(Photo: Courtesy of Endia Beal)
As a resident at the Center for Photography at Woodstock in upstate New York, Endia Beal put her own follicular spin on the notion of walking a mile in someone else's shoes. She organized a group of white women in their 40s or older and she took them to a local hair salon, informing the volunteers that they were about to get "Black" hairstyles. When the women left the salon, there were cornrows, flat twists, finger waves and a photo shoot waiting to capture the transformation. The final result: a series of pictures of the women in corporate attire, looking stern-faced and intentionally or not, a bit out of place with their new ‘dos.
Beal wanted to use the images to explore the idea of taking risks, having new experiences and looking at how Black hair fares in corporate America. “I wanted people that had a certain idea of what you’re supposed to look like in the workspace, because it would be a challenge for them to understand what I experienced in that space,” she told Slate.com as an explanation for the photo series "Can I Touch It?" The series was prompted by an experience she had when she was working in Yale’s IT Department while she was getting her MFA. Her sizable, dyed red Afro was a curiosity and conversation piece among her mostly male, mostly white co-workers — so much so that Beal filmed a video of them discussing how they felt when she let them touch her hair.
Opinions on the series have been varied. The women-turned-models loved it, replacing initial trepidation with Facebook selfies and excitement that they'd tried something new and had a chance to bridge the cultural divide between their hair knowledge and Black salon life, products and practices. Beal also counted it as a success and is continuing the project in North Carolina. Yet others, including some cultural critics and hair bloggers, weren’t happy with the result. And website Colorlines put it in the “not-sure-what-to-think category.”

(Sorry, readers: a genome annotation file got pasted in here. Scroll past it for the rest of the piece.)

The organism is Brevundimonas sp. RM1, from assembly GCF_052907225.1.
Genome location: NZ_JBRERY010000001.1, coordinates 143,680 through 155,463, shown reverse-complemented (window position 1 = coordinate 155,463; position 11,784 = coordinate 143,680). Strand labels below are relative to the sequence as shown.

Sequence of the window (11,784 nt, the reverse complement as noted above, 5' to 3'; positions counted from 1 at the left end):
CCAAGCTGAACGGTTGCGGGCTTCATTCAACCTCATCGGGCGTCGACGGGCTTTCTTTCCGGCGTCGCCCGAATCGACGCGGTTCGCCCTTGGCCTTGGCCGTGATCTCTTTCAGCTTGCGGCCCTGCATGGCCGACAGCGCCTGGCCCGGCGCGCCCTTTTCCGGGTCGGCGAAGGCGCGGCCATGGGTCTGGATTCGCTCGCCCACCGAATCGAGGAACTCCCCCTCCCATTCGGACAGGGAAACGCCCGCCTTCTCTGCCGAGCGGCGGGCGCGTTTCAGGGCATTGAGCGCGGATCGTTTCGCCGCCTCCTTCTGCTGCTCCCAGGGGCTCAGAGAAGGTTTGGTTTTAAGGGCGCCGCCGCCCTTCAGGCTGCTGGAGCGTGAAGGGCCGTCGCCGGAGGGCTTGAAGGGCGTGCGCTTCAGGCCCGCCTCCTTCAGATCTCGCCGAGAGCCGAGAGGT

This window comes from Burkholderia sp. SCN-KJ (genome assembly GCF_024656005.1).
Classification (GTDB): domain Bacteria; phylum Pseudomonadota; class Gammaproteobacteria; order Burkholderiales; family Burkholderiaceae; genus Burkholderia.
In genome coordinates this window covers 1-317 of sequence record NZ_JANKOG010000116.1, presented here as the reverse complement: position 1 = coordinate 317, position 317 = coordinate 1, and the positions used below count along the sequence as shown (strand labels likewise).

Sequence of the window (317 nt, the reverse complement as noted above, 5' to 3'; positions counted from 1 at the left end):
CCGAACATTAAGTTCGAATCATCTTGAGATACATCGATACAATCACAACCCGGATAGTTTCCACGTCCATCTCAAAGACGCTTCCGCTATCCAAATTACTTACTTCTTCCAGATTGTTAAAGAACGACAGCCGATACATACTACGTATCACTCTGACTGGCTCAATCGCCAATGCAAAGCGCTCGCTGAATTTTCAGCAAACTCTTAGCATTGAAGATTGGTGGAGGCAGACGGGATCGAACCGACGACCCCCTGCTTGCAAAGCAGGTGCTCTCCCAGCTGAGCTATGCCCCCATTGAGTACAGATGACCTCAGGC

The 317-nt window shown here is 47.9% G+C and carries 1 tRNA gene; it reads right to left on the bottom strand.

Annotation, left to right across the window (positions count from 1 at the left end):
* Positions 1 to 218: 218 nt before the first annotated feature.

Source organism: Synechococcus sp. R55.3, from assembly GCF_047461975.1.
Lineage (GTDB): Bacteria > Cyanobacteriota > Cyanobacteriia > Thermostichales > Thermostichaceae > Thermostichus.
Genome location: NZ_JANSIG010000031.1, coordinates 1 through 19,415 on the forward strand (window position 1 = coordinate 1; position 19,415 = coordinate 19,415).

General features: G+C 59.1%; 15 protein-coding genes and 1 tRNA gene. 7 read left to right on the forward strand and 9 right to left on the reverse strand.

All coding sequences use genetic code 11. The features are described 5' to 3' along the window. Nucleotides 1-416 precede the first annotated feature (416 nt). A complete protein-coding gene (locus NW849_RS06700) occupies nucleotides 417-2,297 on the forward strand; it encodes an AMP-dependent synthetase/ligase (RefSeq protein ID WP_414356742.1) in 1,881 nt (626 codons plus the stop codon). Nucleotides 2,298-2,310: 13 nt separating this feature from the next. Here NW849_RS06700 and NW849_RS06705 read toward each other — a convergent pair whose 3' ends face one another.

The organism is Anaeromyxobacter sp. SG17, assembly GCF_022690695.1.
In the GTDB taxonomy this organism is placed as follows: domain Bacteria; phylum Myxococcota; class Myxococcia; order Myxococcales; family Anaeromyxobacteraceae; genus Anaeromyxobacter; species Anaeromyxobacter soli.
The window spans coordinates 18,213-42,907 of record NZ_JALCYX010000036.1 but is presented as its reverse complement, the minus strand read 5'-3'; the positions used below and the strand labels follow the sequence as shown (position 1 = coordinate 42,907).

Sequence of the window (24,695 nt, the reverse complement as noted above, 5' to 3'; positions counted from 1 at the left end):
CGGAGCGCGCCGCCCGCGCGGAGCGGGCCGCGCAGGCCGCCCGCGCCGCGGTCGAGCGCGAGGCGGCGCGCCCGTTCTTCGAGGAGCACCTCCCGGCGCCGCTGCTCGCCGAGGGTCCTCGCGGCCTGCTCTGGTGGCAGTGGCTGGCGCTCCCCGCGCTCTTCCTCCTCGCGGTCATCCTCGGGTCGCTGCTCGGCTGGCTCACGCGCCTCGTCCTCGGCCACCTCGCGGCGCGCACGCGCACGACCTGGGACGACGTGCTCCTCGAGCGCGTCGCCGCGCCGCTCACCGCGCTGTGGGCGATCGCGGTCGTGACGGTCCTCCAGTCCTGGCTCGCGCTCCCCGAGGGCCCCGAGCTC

The confusion is understandable. There is something jarring about seeing images of hairstyles being worn by women who would normally have absolutely nothing to do with such hair. It is also jarring to ponder the idea of what, if anything, can be a “Black” hairstyle. Yet, on the flip side, there is something great about forcing us to look and see differently, to consider how stuck we are in thinking of certain hair as belonging in certain places. It is also great that these women — like the white men in Yale’s IT Department — were made to think and evaluate and grow in how they regard something as politically-charged as Black hair in (majority) white spaces.
And therein lies the confusion: wanting to celebrate people having to think outside of the box while grappling with the discomfort of seeing non-head-turning styles in very head-turning situations because they have been transplanted completely out of their normal environment. Maybe like all things Black hair, there's no simple answer, just different means of powerful expression.
The opinions expressed here do not necessarily reflect those of BET Networks.
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